August 19, 2013 by smallarmyjeff
As a business owner, saying “no” is one of the most difficult things to do – especially when it comes to new business. However, I’ve learned that it can often be one of the most profitable (and satisfying) decisions you can make. It could not only save considerable time and resources, but could also allow you to better focus your efforts on greater pursuits.
So, after years of optimistically thinking, “this one could be great,” about every RFP that hit my desk, I’ve put together this list of the top five signs that should cause you to consider otherwise. Whether you’re in advertising or any other service business, these should generally apply:
1. “Please answer these 100 questions by the end of next week”
If a prospect has unrealistic expectations of timing and deliverables before you have a relationship, just imagine what they will expect when you do have one (and they are paying you for it). At the very least, find out what is driving the request(s) and then decide whether it is worth the time to pursue it.
2. “We know it’s a lot of work, but this is all the budget we have right now.”
If there is an imbalance between the scope and the budget, determine whether there is an opportunity to negotiate either. With very few exceptions, once you set a price, the price is set for the future.
3. “Send all questions via email to…”
Relationships are not formed over email. And, questions are often best answered in conversation (one question often leads to another). If a potential client doesn’t have time to speak with you, the quality of your work will be jeopardized. It’s not a good sign of what the future will be like.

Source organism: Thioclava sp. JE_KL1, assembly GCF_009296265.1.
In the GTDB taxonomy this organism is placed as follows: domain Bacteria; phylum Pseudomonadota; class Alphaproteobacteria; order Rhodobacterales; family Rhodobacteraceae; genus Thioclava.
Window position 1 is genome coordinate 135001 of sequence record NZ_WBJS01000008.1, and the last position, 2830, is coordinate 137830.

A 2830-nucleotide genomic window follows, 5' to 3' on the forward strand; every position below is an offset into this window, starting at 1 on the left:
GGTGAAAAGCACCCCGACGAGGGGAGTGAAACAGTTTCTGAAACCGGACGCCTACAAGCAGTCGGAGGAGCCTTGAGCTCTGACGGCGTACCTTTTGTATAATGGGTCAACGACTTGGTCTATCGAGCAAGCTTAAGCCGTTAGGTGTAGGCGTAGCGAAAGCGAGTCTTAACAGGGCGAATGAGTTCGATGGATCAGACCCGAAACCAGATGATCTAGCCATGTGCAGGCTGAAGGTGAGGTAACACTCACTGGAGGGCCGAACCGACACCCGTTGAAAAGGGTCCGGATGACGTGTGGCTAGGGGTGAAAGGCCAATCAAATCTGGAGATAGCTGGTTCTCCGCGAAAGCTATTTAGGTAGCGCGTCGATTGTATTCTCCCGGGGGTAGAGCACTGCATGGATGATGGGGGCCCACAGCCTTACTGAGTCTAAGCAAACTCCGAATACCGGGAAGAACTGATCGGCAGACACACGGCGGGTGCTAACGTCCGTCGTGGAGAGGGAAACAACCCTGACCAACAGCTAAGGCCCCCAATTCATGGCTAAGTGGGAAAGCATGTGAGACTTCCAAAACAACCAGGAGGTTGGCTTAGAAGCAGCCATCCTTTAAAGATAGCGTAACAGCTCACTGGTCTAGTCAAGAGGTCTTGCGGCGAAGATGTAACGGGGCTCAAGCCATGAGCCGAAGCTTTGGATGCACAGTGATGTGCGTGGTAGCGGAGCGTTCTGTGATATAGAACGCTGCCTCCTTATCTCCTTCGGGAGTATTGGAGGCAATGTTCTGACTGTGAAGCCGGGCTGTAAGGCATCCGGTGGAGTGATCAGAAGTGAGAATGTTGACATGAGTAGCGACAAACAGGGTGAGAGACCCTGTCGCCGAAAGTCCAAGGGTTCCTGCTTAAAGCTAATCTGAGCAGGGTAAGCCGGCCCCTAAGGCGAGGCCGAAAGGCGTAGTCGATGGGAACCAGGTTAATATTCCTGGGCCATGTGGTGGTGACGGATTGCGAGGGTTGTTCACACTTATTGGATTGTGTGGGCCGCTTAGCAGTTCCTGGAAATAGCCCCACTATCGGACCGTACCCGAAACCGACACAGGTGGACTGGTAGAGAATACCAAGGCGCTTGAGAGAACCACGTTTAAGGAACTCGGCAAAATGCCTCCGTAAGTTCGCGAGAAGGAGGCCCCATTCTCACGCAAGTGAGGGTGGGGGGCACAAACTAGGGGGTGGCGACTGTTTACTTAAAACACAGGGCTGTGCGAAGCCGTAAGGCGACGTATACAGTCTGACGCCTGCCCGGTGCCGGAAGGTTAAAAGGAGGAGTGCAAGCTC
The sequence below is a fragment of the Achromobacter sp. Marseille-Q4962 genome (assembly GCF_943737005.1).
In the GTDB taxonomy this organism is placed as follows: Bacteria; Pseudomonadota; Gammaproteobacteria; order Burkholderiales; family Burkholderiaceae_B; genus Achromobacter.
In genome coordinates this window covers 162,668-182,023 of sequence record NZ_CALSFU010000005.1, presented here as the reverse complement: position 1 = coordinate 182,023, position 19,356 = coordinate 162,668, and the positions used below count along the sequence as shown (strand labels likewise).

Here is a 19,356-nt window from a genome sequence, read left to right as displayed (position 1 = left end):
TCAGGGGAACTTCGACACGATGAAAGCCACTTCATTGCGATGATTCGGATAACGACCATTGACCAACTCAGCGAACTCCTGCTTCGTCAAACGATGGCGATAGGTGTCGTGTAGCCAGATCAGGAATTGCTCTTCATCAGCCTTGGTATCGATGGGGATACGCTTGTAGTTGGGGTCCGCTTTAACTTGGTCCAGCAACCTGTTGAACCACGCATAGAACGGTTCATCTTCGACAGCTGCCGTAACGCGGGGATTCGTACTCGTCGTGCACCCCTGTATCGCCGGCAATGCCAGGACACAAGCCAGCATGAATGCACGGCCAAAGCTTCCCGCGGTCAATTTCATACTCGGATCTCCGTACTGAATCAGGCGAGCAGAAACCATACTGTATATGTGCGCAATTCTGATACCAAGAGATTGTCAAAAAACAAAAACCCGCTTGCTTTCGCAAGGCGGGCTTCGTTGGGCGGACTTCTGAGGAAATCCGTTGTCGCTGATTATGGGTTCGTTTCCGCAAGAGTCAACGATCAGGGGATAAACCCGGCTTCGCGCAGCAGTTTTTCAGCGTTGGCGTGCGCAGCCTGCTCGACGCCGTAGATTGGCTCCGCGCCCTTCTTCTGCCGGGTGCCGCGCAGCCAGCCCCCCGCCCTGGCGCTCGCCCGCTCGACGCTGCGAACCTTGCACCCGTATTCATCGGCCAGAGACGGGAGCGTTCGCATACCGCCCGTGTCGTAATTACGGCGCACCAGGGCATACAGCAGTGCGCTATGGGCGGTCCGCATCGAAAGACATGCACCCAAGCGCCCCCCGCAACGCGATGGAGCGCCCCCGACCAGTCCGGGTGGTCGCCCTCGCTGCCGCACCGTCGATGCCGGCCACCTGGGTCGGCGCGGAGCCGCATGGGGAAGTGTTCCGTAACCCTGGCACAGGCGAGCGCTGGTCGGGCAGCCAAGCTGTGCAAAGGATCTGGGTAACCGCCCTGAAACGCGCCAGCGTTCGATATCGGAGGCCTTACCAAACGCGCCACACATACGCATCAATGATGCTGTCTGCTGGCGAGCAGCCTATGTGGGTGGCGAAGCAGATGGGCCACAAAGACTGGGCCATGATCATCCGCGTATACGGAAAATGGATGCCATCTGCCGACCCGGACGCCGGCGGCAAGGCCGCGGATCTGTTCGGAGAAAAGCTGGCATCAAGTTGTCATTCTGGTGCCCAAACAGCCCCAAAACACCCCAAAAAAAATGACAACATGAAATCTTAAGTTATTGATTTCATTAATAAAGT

4. Dear “Business Owner”
If everyone who has a horse was invited to the race, the selection criteria are clearly not very high. And, most likely, neither are your chances of winning.
5. RFP for “Markting and Comunications”
A poorly written RFP (i.e., typos, grammatical errors, redundancies, etc.) not only shows a lack of respect for the process but, even worse, for the brand they represent. Is that a brand you want to work with?
Aside from the above, we have an entirely separate set of criteria related to shared beliefs and values. Those are a bit more personalized to Small Army, but I’d recommend all businesses do the same.
I hope these five signs help with your business pursuits. Please share them with others, comment or add others you recommend watching out for.
Thanks, and have a great day!